James Hinton steps outside to answer the phone, and finds himself bracing against an unexpectedly sharp gust of cold wind. It’s Friday evening in what has until now been an unseasonably warm October, and Hinton, the DJ and producer better known as The Range, is putting finishing touches on his set list for later that night at Boston’s House of Blues, just a short walk from Fenway Park. Despite temperatures plummeting, Hinton is warm and chipper as he greets me with a beaming “Hello!” – and with good reason: Hinton has been spent the better part of the last two months playing packed venues, as the opening act on a national tour with electro rock duo Phantogram.
“You know, I would never be able to get this many shows in a string in a row,” Hinton says, with self-deprecation. A Brown University alum, Hinton’s speaking voice is fast and kinetic, yet never rambling, quickly revealing a mind that races to make connections and identify patterns – fitting for someone with a bachelor’s degree in theoretical physics.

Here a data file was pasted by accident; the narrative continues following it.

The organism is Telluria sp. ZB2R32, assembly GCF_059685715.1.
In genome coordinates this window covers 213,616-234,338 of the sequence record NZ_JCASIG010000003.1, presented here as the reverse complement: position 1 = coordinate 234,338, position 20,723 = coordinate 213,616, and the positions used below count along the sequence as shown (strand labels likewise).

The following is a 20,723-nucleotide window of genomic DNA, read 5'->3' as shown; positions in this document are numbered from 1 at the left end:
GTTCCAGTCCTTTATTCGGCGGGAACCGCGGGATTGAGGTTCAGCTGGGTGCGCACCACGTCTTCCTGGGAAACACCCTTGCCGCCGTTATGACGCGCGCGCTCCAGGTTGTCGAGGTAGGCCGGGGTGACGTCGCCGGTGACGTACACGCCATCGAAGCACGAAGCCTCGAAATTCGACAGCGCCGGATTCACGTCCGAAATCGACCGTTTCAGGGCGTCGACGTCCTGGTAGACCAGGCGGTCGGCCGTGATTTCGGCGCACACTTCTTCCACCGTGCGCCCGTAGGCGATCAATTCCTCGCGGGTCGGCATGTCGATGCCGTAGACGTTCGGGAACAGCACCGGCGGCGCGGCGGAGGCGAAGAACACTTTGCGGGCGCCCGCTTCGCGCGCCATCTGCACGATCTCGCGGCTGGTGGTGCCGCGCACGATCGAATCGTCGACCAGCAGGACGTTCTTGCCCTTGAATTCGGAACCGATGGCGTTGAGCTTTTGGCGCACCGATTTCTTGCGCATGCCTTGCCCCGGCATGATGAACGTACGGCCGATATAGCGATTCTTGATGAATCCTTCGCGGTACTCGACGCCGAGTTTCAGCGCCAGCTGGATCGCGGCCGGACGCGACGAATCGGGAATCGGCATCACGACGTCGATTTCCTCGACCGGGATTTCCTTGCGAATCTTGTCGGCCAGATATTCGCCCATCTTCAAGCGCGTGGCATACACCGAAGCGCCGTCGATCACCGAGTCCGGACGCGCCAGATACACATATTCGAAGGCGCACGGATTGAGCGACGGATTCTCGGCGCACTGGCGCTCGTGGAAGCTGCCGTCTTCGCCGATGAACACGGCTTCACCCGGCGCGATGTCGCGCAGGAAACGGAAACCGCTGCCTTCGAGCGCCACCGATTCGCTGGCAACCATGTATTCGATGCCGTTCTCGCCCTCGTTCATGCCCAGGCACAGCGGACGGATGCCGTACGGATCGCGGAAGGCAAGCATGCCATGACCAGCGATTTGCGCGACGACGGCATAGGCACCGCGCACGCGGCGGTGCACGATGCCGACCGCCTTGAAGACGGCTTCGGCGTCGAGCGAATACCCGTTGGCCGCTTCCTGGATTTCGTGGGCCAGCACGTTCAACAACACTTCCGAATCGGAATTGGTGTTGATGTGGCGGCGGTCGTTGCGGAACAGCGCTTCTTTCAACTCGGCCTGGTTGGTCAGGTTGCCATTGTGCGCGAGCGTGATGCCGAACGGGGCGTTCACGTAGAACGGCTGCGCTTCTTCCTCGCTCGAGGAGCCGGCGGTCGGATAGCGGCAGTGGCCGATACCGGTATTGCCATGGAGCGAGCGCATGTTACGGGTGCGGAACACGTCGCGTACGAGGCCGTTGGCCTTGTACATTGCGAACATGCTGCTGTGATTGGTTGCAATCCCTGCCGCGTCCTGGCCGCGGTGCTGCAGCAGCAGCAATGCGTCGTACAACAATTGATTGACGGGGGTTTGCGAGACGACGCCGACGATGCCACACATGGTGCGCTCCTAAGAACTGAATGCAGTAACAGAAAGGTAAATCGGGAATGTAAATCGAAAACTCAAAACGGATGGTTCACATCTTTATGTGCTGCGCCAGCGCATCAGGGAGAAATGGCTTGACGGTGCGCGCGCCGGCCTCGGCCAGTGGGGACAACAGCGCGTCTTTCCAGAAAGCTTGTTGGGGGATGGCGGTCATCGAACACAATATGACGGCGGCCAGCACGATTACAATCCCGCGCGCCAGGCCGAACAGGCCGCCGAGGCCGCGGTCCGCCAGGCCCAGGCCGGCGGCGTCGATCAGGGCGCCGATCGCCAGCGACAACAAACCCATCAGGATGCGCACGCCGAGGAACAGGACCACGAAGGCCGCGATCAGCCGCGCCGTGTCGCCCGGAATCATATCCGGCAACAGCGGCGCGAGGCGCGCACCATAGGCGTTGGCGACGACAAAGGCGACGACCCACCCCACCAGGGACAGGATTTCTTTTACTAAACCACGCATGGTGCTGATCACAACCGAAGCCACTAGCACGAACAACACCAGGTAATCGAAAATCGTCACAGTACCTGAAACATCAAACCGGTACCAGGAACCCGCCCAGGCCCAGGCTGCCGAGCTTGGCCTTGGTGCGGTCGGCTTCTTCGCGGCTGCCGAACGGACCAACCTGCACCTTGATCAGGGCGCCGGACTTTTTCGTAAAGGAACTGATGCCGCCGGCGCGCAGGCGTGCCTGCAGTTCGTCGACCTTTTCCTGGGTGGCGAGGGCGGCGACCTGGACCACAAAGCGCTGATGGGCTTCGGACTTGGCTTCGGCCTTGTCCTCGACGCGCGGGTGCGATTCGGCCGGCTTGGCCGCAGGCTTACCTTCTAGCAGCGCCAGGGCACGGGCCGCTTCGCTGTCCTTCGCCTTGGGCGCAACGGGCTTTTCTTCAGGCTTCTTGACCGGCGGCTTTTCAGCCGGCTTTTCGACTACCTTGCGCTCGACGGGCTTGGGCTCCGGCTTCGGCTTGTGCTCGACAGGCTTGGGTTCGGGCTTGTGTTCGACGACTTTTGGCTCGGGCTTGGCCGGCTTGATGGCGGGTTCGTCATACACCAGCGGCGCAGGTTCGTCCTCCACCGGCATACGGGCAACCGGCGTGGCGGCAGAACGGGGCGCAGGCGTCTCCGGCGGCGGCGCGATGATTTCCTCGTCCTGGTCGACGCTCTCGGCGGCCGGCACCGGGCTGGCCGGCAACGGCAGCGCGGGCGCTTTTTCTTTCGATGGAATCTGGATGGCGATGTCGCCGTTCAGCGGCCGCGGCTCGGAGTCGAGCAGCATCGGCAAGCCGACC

“It’s kind of fun to see all of these cities that I wouldn’t otherwise see for a long time, and going around the country in a tour bus,” he adds, laughing. “Traveling with these guys is pretty great.”
As a producer, Hinton’s calling card is his ability to create albums that play like astral soundtracks, but are nonetheless steeped in humanity – full of little details and imperfections that narrow the distance between auteur and audience. His latest album, Potential, is in the same vein: each track sounds like a lived-in universe, pulsing with energy and optimism. If the record is anything to go by, his live shows promised to be truly extraordinary.
The Range plays Washington, D.C.’s 9:30 Club with Phantogram on October 25 and October 26. Both shows are sold out. Potential is out now on Domino Records.